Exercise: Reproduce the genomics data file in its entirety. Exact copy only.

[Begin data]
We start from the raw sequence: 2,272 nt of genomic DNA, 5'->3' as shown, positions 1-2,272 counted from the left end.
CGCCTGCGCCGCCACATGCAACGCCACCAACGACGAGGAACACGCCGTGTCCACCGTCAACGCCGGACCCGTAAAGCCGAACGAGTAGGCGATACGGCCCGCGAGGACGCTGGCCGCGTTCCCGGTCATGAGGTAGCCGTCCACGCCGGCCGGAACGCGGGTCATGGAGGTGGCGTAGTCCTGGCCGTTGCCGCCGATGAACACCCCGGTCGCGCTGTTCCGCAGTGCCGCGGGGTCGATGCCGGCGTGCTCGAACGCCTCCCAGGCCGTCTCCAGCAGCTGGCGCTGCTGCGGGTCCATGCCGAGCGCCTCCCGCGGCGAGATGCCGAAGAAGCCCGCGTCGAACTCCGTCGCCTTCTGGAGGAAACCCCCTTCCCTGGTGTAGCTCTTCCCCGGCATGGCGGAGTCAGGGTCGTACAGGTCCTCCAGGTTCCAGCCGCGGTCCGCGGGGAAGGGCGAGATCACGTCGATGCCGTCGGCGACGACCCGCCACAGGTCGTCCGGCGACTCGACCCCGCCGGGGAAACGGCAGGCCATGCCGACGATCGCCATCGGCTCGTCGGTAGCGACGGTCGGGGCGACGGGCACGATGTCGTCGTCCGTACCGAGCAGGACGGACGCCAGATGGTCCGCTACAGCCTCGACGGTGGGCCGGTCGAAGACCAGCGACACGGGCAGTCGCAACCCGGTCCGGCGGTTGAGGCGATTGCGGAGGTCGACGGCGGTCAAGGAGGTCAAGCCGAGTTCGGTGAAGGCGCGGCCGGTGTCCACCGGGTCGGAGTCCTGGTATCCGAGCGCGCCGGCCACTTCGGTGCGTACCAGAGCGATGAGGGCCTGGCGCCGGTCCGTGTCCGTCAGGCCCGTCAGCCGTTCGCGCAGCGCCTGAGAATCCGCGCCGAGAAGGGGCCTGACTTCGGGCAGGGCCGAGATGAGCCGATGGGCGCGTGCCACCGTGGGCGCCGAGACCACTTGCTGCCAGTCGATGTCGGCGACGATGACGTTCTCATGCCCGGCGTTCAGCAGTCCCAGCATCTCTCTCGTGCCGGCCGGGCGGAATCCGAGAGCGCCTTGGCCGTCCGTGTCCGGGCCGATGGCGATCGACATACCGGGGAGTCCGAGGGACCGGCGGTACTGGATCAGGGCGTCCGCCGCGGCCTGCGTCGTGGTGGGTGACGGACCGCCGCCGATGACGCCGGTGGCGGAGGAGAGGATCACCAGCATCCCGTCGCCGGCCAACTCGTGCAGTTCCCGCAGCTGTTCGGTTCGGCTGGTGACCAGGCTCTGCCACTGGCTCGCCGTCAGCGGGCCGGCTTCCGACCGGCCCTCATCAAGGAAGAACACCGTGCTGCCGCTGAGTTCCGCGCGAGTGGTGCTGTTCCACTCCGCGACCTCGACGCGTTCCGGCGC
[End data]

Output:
We start from the raw sequence: 2,272 nt of genomic DNA, 5'->3' as shown, positions 1-2,272 counted from the left end.
CGCCTGCGCCGCCACATGCAACGCCACCAACGACGAGGAACACGCCGTGTCCACCGTCAACGCCGGACCCGTAAAGCCGAACGAGTAGGCGATACGGCCCGCGAGGACGCTGGCCGCGTTCCCGGTCATGAGGTAGCCGTCCACGCCGGCCGGAACGCGGGTCATGGAGGTGGCGTAGTCCTGGCCGTTGCCGCCGATGAACACCCCGGTCGCGCTGTTCCGCAGTGCCGCGGGGTCGATGCCGGCGTGCTCGAACGCCTCCCAGGCCGTCTCCAGCAGCTGGCGCTGCTGCGGGTCCATGCCGAGCGCCTCCCGCGGCGAGATGCCGAAGAAGCCCGCGTCGAACTCCGTCGCCTTCTGGAGGAAACCCCCTTCCCTGGTGTAGCTCTTCCCCGGCATGGCGGAGTCAGGGTCGTACAGGTCCTCCAGGTTCCAGCCGCGGTCCGCGGGGAAGGGCGAGATCACGTCGATGCCGTCGGCGACGACCCGCCACAGGTCGTCCGGCGACTCGACCCCGCCGGGGAAACGGCAGGCCATGCCGACGATCGCCATCGGCTCGTCGGTAGCGACGGTCGGGGCGACGGGCACGATGTCGTCGTCCGTACCGAGCAGGACGGACGCCAGATGGTCCGCTACAGCCTCGACGGTGGGCCGGTCGAAGACCAGCGACACGGGCAGTCGCAACCCGGTCCGGCGGTTGAGGCGATTGCGGAGGTCGACGGCGGTCAAGGAGGTCAAGCCGAGTTCGGTGAAGGCGCGGCCGGTGTCCACCGGGTCGGAGTCCTGGTATCCGAGCGCGCCGGCCACTTCGGTGCGTACCAGAGCGATGAGGGCCTGGCGCCGGTCCGTGTCCGTCAGGCCCGTCAGCCGTTCGCGCAGCGCCTGAGAATCCGCGCCGAGAAGGGGCCTGACTTCGGGCAGGGCCGAGATGAGCCGATGGGCGCGTGCCACCGTGGGCGCCGAGACCACTTGCTGCCAGTCGATGTCGGCGACGATGACGTTCTCATGCCCGGCGTTCAGCAGTCCCAGCATCTCTCTCGTGCCGGCCGGGCGGAATCCGAGAGCGCCTTGGCCGTCCGTGTCCGGGCCGATGGCGATCGACATACCGGGGAGTCCGAGGGACCGGCGGTACTGGATCAGGGCGTCCGCCGCGGCCTGCGTCGTGGTGGGTGACGGACCGCCGCCGATGACGCCGGTGGCGGAGGAGAGGATCACCAGCATCCCGTCGCCGGCCAACTCGTGCAGTTCCCGCAGCTGTTCGGTTCGGCTGGTGACCAGGCTCTGCCACTGGCTCGCCGTCAGCGGGCCGGCTTCCGACCGGCCCTCATCAAGGAAGAACACCGTGCTGCCGCTGAGTTCCGCGCGAGTGGTGCTGTTCCACTCCGCGACCTCGACGCGTTCCGGCGC